According to Nobel Prize-winning psychologist and economist Daniel Kahneman, humans process decisions based on two systems:
- System 1 or Blinking. Refers to our intuitive system, which is typically fast, automatic, effortless, implicit, and emotional.
- System 2 or Staring. Refers to reasoning that is slower, conscious, effortful, explicit, and logical.
To address implicit bias in the workplace when selecting new employees, people need to move consciously toward System 2, which requires slowing down thinking and being more mindful. Unfortunately, many interviewers still use System 1 thinking, such as “gut instinct” and “chemistry,” that limit their ability to pick the best person, or worse, to unconsciously rule out candidates from different races and backgrounds.
To determine if a hiring manager is engaging in System 1 thinking, ask:
- Does the manager “wing it,” with no clear plan for the interview? The problem with this approach is that no time is spent determining what is important about the job and what characteristics a person needs to be successful in the job.
- Does the manager ask candidates different interview questions for the same position? If different questions are asked of candidates for the same position, it makes it difficult to compare “apples to apples.”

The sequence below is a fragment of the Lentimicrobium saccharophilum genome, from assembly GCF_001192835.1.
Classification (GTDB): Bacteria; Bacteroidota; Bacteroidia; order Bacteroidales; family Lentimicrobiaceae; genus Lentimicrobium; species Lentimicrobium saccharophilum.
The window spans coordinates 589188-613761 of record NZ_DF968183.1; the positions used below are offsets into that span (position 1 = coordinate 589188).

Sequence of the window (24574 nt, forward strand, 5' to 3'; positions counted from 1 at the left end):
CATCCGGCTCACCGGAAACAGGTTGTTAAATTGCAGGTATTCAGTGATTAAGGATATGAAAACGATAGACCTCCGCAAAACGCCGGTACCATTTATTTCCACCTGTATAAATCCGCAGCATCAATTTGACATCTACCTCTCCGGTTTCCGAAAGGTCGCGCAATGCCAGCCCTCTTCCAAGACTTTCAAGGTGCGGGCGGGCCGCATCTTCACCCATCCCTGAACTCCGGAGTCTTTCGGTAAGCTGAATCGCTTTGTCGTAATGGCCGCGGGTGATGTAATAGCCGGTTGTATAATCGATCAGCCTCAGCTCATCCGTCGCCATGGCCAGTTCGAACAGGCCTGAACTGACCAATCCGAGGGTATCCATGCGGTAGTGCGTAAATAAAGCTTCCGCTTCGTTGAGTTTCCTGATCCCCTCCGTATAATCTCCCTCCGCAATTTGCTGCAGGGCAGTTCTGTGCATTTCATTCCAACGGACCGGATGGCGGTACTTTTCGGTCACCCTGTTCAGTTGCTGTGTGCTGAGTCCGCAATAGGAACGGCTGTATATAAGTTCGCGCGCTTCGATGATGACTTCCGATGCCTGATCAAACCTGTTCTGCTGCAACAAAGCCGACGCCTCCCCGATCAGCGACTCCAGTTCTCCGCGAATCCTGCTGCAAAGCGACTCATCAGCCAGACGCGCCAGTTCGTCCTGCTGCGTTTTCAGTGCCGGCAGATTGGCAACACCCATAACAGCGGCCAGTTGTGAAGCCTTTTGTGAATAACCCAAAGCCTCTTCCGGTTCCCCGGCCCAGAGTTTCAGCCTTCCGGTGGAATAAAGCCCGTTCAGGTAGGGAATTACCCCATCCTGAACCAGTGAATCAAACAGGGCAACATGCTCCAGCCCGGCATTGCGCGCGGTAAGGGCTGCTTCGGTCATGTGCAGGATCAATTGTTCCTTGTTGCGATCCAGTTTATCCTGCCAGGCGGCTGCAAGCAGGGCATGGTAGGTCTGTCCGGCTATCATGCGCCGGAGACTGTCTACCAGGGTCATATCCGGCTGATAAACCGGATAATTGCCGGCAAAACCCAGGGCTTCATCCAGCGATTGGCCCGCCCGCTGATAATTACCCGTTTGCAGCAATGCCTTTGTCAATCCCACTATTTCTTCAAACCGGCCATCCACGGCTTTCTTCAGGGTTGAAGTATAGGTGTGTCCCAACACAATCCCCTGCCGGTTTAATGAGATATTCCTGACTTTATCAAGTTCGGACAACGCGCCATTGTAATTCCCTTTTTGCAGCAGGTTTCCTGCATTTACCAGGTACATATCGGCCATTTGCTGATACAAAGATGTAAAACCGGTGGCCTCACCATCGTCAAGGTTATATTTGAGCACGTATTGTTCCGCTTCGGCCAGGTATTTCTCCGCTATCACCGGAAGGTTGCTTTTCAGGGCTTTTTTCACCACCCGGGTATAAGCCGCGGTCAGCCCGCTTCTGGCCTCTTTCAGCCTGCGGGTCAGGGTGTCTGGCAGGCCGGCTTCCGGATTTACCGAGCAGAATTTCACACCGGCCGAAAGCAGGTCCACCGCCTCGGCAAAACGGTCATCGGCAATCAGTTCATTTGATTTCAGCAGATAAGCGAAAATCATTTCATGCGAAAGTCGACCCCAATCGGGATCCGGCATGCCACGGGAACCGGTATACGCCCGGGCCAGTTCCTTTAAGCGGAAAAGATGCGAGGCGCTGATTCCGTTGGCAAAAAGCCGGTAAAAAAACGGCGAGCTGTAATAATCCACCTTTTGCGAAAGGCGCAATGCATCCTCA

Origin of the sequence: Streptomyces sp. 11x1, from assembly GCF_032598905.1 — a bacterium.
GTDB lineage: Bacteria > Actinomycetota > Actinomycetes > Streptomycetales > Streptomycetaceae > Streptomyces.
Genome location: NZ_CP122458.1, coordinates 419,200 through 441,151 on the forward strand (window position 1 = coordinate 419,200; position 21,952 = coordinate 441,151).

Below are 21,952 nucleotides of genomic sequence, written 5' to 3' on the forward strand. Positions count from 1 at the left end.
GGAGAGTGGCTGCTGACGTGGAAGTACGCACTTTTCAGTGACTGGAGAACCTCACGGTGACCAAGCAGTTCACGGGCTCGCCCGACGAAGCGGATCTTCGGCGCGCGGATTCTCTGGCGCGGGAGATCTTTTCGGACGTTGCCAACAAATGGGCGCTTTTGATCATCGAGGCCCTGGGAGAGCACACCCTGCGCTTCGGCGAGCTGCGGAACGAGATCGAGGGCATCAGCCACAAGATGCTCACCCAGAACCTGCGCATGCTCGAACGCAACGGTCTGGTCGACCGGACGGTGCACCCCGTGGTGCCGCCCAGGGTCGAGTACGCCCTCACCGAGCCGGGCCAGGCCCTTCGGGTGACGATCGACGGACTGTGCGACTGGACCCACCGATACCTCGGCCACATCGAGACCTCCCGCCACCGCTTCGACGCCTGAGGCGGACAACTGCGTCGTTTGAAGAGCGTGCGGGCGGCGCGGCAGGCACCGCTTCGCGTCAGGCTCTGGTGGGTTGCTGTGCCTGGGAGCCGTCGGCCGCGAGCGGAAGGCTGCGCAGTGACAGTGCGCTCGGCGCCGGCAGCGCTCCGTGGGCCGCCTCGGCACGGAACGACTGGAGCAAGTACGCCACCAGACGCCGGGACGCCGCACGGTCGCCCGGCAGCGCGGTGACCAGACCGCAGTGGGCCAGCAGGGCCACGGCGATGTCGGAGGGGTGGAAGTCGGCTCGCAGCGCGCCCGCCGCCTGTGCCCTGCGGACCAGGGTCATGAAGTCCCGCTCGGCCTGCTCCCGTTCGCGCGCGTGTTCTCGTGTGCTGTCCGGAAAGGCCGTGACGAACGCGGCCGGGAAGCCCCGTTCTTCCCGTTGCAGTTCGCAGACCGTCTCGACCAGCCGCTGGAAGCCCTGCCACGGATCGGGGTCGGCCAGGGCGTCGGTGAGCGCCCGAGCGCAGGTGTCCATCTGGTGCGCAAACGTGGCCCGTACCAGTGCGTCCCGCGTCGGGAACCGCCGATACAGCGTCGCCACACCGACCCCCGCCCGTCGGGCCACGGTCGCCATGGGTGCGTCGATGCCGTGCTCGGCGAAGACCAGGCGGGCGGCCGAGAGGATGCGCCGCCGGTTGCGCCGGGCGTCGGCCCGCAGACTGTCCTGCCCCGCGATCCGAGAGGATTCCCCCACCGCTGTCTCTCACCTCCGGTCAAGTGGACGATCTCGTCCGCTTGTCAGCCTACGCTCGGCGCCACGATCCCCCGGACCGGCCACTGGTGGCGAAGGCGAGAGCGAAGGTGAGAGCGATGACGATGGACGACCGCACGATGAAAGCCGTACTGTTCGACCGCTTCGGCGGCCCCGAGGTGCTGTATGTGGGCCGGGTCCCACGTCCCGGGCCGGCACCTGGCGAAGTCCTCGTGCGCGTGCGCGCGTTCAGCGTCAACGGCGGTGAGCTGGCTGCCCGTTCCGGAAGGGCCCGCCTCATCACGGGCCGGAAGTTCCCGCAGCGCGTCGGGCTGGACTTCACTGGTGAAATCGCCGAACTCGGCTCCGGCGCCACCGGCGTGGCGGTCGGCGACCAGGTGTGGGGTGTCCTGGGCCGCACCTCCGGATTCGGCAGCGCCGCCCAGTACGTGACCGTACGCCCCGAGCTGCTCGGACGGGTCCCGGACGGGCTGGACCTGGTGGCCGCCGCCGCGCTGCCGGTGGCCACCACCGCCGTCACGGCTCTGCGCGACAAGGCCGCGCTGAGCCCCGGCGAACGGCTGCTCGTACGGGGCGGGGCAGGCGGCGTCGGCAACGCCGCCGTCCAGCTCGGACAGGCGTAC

- Does the manager talk more than listen? Apply the 80/20 rule for effective interviewing: the candidate speaks for 80 percent of the time and the manager for 20 percent of the time. If this is flipped, that means the manager is more focused on selling the job rather than figuring out if the person is right for the job.
- Does the manager fall victim to snap judgments, such as firmness of the handshake and eye contact? “Rating errors” are errors in judgment that mislead or blind interviewers, such as first impression, similarity error, or halo effect, and can easily lead to hiring mistakes.
In fact, most of the time the “feel” we get for a person is wrong. Unstructured interviews score significantly lower in predicting job performance than structured interviews. In fact, research shows it would take three to four unstructured interviews by different interviewers to reach the validity of just one structured interview.
According to an analysis of employment discrimination cases based on interviews of external hires between 1998-2010, poor selection practices can also prove costly. Of those that went to trial, only 13 percent using structured interviews were ruled discriminatory compared to 50 percent of the unstructured ones. The average payout for companies that lost at trial or settled out of court was $1.5 million.